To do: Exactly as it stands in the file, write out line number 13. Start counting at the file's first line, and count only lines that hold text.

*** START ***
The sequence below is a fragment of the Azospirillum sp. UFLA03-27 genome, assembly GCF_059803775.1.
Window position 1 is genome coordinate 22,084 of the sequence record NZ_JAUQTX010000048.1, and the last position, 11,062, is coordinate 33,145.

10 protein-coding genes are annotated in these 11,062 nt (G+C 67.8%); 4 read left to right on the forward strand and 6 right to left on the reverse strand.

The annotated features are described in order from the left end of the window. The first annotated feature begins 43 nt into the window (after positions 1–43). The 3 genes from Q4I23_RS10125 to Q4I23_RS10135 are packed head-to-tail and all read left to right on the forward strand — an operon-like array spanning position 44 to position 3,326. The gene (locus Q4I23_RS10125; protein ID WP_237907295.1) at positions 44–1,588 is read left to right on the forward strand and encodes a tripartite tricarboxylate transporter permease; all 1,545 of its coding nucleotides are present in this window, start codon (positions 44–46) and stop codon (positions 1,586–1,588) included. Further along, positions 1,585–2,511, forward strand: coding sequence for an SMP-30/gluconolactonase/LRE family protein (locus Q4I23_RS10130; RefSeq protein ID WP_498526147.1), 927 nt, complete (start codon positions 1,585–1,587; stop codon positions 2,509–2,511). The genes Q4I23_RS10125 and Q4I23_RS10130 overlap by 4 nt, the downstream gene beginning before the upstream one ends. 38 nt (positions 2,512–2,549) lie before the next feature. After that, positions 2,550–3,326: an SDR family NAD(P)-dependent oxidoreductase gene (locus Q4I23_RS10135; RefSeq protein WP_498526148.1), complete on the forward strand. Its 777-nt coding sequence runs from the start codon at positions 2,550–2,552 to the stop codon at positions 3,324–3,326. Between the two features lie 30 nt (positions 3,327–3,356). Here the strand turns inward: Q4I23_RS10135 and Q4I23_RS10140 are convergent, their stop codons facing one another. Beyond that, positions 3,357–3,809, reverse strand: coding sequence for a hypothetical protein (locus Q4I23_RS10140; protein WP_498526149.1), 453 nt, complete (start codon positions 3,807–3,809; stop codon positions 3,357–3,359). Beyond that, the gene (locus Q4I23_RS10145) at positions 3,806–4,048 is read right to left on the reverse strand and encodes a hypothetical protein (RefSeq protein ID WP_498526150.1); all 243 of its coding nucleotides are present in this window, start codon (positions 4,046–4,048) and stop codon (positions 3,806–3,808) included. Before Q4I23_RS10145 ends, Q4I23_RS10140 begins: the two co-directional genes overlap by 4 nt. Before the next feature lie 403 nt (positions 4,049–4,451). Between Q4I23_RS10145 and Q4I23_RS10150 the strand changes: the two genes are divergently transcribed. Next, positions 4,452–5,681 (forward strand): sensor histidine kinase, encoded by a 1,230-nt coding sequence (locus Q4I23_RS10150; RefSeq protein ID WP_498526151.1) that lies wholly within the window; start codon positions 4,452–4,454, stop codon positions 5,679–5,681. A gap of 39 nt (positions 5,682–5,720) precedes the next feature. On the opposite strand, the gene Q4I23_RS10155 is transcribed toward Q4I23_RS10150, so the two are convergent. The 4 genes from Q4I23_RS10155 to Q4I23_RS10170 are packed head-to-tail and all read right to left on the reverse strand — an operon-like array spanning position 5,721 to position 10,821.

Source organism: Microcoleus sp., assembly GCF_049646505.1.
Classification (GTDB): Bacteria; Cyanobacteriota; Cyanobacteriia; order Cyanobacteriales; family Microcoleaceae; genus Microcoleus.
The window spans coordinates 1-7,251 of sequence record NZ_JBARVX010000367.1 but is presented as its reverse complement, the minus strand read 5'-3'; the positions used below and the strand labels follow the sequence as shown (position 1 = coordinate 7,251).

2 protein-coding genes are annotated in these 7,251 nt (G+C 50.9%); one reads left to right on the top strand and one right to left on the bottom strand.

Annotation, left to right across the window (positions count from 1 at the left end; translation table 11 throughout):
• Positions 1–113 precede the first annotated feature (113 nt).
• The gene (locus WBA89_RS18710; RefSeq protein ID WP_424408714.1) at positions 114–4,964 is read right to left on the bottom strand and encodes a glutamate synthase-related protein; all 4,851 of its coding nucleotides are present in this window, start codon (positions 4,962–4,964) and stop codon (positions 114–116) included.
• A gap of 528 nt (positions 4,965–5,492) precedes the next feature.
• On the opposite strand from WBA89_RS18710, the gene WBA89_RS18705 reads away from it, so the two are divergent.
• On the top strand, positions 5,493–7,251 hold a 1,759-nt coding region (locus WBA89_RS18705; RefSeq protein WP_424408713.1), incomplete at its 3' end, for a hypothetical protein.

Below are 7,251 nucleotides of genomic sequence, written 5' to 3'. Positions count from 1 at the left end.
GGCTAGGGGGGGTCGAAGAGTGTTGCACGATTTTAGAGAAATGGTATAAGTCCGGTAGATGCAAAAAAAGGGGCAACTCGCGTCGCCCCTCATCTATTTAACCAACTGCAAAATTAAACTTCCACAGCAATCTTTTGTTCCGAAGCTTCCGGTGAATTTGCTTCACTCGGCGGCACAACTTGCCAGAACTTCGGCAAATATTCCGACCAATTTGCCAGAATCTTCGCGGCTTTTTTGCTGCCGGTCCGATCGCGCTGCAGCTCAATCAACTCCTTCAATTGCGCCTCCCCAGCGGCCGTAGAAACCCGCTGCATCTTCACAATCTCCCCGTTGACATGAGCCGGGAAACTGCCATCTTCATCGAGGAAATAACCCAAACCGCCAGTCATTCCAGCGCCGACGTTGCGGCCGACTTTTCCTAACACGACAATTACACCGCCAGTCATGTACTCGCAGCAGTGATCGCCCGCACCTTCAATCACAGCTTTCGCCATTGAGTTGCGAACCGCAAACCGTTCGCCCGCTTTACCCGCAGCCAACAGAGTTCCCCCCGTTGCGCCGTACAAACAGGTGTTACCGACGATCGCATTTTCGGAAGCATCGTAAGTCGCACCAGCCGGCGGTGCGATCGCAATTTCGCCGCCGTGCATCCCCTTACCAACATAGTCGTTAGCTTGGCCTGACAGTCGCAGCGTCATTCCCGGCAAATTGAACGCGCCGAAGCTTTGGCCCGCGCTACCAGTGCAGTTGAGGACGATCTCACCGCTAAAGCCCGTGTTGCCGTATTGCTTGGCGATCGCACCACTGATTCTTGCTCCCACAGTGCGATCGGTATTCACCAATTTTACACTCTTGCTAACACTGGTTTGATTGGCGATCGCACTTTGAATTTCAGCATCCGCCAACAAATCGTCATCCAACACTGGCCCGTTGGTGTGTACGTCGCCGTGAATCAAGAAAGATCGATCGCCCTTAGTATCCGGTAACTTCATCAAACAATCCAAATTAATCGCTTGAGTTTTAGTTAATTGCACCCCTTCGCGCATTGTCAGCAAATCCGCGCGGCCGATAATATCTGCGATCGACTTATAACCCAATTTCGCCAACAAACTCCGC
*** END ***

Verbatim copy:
• On the opposite strand from WBA89_RS18710, the gene WBA89_RS18705 reads away from it, so the two are divergent.